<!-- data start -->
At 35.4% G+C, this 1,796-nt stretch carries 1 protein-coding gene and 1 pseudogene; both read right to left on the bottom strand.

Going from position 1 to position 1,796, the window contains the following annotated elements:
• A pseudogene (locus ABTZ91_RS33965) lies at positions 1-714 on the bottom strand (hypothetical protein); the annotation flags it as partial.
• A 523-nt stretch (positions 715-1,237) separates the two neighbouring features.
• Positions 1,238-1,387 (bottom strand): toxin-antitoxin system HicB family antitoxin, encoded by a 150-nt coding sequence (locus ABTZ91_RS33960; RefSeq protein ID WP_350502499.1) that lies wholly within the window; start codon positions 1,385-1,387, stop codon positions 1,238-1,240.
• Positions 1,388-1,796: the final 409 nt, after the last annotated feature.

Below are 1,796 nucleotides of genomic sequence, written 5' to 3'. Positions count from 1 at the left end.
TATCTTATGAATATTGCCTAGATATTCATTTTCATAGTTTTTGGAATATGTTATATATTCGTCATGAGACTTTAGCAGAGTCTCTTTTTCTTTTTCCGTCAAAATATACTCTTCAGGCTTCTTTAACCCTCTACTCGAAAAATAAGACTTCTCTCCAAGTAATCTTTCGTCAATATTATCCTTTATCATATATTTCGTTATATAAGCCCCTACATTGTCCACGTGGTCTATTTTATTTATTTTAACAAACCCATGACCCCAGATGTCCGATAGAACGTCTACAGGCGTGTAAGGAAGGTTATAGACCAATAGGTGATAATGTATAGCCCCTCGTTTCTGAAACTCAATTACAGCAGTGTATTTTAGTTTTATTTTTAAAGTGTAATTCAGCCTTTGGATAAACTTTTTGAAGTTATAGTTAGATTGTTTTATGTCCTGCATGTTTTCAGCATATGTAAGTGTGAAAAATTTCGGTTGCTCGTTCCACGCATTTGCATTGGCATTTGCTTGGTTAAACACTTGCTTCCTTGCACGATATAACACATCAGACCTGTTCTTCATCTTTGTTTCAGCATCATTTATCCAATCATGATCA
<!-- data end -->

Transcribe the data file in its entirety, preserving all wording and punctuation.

At 35.4% G+C, this 1,796-nt stretch carries 1 protein-coding gene and 1 pseudogene; both read right to left on the bottom strand.

Going from position 1 to position 1,796, the window contains the following annotated elements:
• A pseudogene (locus ABTZ91_RS33965) lies at positions 1-714 on the bottom strand (hypothetical protein); the annotation flags it as partial.
• A 523-nt stretch (positions 715-1,237) separates the two neighbouring features.
• Positions 1,238-1,387 (bottom strand): toxin-antitoxin system HicB family antitoxin, encoded by a 150-nt coding sequence (locus ABTZ91_RS33960; RefSeq protein ID WP_350502499.1) that lies wholly within the window; start codon positions 1,385-1,387, stop codon positions 1,238-1,240.
• Positions 1,388-1,796: the final 409 nt, after the last annotated feature.

Below are 1,796 nucleotides of genomic sequence, written 5' to 3'. Positions count from 1 at the left end.
TATCTTATGAATATTGCCTAGATATTCATTTTCATAGTTTTTGGAATATGTTATATATTCGTCATGAGACTTTAGCAGAGTCTCTTTTTCTTTTTCCGTCAAAATATACTCTTCAGGCTTCTTTAACCCTCTACTCGAAAAATAAGACTTCTCTCCAAGTAATCTTTCGTCAATATTATCCTTTATCATATATTTCGTTATATAAGCCCCTACATTGTCCACGTGGTCTATTTTATTTATTTTAACAAACCCATGACCCCAGATGTCCGATAGAACGTCTACAGGCGTGTAAGGAAGGTTATAGACCAATAGGTGATAATGTATAGCCCCTCGTTTCTGAAACTCAATTACAGCAGTGTATTTTAGTTTTATTTTTAAAGTGTAATTCAGCCTTTGGATAAACTTTTTGAAGTTATAGTTAGATTGTTTTATGTCCTGCATGTTTTCAGCATATGTAAGTGTGAAAAATTTCGGTTGCTCGTTCCACGCATTTGCATTGGCATTTGCTTGGTTAAACACTTGCTTCCTTGCACGATATAACACATCAGACCTGTTCTTCATCTTTGTTTCAGCATCATTTATCCAATCATGATCA